In contrast, look at Kriss Worthington’s actual record. Kriss has been an extremely hard working council member who has proven over and over again that his views, vision, energy, commitments to social, political, and justice issues, and his actual votes as a councilmember, make Kriss the only real choice. 

So even if you think you’ll have more fun at lunch with George, when the councilmember’s work begins, and the councilmembers’s votes count, I hope you voted for the best candidate and elected Kriss Worthington. 

Stephen M. Mackouse 




Editors, Daily Planet: 

I was disappointed to read the outright lies being circulated about Measure J. Here are just two examples: Important development on the site of Celia’s Restaurant, on Fourth Street, is being held up because it has been designated as a landmark and that owners of property on Otis Street went bankrupt because of its designation as a “structure of merit.” 

Livable Berkeley and Mayor Bates are saying that the reason they recommend against Measure J is because ridiculous and unfair landmarks decisions have been made. This doesn’t make sense to me because I watch City Council meetings and have heard to the public comments in opposition to the council’s proposed changes. It took me awhile to piece together the information but here it is. Every decision by the Landmarks Preservation Commission is automatically placed on the City Council agenda for approval before any decision becomes final. Any “ridiculous” decision is the fault of the council, not the law. So what happened in my two examples? The LPC approved Celia’s as a landmark, the City Council disagreed, so the building never was designated as a landmark. The request for demolition of that building and others on that site is on hold pending the project’s meeting the state law requirements to do an environmental impact review, not because of Berkeley’s Landmarks Preservation Ordinance.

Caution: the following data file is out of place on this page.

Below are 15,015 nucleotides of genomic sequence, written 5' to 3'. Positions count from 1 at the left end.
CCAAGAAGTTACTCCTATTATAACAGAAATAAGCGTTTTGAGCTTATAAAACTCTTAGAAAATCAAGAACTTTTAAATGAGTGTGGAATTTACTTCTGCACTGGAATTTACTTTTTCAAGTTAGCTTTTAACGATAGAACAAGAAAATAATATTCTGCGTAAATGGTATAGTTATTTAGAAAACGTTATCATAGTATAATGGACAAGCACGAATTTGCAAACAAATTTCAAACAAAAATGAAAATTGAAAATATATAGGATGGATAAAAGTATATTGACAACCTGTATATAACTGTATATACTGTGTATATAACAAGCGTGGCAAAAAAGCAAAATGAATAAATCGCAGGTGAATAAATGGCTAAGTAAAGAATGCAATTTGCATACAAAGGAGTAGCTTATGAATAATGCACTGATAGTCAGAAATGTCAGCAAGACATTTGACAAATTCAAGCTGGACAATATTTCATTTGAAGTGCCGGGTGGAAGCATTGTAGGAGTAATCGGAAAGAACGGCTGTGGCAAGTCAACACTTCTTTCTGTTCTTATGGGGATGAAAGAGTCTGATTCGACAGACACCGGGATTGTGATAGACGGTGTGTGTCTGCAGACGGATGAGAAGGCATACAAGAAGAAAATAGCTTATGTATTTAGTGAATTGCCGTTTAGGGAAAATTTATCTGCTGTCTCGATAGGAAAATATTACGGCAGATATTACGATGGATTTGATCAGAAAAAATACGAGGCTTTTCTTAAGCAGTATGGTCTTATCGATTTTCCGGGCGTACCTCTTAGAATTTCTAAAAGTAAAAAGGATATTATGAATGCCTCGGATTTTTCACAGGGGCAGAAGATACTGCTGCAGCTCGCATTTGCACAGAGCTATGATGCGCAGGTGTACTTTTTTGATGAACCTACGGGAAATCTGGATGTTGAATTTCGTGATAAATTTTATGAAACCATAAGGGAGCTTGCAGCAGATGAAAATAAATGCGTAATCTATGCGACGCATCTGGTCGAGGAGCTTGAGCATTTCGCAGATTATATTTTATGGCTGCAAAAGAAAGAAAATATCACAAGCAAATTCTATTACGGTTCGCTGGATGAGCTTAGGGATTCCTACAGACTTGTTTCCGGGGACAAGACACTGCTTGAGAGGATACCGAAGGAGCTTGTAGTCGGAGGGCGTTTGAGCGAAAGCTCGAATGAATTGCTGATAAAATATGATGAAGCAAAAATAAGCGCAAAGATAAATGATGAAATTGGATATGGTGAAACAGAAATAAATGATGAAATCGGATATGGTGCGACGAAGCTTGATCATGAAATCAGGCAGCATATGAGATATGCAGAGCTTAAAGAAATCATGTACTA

The council also disagreed with the Otis Street decision so that property never became a structure of merit. The neighborhood, opposing the conversion of a single family home into a multi-unit project with a paved over backyard to meet parking requirements, purchased the property giving three developers $80,000 each to walk away from the project.  

Let’s not be misled by special interests that simply want to grease the wheels of demolition and inappropriate development. We can prevent throwing out an ordinance that has served this City well for 32 years by voting Yes on Measure J on Nov. 7. 

Maggie Reid 




Editors, Daily Planet: